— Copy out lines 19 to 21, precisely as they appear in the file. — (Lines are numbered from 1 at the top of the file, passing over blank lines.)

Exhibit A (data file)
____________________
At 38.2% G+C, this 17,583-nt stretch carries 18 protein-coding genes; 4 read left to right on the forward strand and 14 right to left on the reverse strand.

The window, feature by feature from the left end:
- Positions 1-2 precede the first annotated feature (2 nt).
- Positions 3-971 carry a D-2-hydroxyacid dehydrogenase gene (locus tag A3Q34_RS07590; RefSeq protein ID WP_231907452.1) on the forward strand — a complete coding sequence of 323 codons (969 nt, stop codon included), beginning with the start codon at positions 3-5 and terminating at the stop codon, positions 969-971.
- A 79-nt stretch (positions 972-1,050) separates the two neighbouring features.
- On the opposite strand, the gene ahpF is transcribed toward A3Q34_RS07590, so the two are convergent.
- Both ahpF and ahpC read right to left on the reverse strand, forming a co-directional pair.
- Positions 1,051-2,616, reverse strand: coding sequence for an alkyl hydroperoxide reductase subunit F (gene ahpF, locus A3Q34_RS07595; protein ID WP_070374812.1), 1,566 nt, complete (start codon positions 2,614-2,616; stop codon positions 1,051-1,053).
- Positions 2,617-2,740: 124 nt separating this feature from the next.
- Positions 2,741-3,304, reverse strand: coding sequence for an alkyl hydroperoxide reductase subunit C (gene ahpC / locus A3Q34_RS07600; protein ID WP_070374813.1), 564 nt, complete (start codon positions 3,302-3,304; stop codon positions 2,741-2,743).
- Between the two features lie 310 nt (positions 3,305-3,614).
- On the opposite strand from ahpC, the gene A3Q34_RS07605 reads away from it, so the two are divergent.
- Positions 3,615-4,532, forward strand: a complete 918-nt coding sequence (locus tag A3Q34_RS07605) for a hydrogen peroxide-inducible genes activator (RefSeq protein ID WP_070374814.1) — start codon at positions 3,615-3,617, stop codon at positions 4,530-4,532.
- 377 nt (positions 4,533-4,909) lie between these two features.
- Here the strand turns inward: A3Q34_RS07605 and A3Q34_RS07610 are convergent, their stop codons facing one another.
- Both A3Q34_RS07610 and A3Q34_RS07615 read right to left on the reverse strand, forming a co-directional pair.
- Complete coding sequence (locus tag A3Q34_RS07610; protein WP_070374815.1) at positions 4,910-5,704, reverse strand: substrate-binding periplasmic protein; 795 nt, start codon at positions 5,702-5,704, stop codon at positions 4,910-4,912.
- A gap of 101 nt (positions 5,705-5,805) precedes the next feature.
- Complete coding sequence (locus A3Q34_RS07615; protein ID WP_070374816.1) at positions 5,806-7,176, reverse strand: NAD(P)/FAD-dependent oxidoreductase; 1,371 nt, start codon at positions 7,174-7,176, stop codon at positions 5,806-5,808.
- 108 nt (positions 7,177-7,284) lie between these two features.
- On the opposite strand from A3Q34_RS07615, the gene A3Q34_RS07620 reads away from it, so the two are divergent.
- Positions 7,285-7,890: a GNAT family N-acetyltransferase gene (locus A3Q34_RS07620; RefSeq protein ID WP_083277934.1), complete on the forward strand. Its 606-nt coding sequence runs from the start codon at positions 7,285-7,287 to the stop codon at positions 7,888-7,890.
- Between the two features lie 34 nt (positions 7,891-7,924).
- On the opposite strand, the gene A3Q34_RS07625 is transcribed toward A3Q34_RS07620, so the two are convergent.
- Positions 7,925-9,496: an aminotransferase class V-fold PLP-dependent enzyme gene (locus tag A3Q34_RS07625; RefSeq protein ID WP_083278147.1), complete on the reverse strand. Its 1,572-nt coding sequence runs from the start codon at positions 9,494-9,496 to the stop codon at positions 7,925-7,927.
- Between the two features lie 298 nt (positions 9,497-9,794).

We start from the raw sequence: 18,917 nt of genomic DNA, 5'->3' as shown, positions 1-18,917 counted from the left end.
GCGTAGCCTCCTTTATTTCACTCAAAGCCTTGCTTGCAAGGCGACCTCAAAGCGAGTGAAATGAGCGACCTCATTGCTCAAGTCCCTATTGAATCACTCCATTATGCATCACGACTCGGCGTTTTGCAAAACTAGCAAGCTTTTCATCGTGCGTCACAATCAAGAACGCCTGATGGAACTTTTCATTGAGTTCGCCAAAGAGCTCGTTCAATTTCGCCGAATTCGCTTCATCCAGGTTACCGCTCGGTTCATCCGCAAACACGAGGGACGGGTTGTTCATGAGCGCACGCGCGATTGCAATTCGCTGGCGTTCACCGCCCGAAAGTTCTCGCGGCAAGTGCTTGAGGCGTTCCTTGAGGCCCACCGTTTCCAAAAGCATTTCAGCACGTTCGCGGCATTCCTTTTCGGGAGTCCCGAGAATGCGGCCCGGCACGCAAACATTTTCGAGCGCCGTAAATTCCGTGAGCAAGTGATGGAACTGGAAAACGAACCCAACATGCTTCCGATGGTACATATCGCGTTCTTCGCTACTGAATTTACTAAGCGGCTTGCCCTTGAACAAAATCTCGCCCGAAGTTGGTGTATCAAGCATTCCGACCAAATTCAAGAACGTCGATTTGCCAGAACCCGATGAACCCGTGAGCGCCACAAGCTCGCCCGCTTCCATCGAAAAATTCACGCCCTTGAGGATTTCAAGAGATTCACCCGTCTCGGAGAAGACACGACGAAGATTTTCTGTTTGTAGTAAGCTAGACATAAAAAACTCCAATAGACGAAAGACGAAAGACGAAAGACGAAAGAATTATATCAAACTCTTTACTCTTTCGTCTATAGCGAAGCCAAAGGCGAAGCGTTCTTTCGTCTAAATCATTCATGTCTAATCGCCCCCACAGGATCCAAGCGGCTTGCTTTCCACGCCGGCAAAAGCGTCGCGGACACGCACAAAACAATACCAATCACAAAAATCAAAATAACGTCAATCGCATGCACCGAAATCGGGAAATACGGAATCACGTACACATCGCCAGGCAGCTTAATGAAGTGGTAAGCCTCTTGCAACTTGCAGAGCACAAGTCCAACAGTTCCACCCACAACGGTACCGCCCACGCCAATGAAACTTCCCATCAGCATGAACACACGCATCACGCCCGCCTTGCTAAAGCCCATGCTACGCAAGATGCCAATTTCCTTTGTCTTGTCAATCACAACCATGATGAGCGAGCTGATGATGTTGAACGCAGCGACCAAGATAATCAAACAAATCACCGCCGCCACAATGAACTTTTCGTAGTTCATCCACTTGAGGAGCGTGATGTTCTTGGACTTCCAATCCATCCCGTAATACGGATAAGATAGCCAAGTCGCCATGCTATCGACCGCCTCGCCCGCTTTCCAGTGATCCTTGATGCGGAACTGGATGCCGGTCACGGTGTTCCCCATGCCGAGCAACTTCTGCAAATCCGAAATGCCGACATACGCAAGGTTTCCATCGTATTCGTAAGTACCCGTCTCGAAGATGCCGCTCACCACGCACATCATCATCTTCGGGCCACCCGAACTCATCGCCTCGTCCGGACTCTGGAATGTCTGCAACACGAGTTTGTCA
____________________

- Complete coding sequence (locus A3Q34_RS07615; protein ID WP_070374816.1) at positions 5,806-7,176, reverse strand: NAD(P)/FAD-dependent oxidoreductase; 1,371 nt, start codon at positions 7,174-7,176, stop codon at positions 5,806-5,808.
- 108 nt (positions 7,177-7,284) lie between these two features.
- On the opposite strand from A3Q34_RS07615, the gene A3Q34_RS07620 reads away from it, so the two are divergent.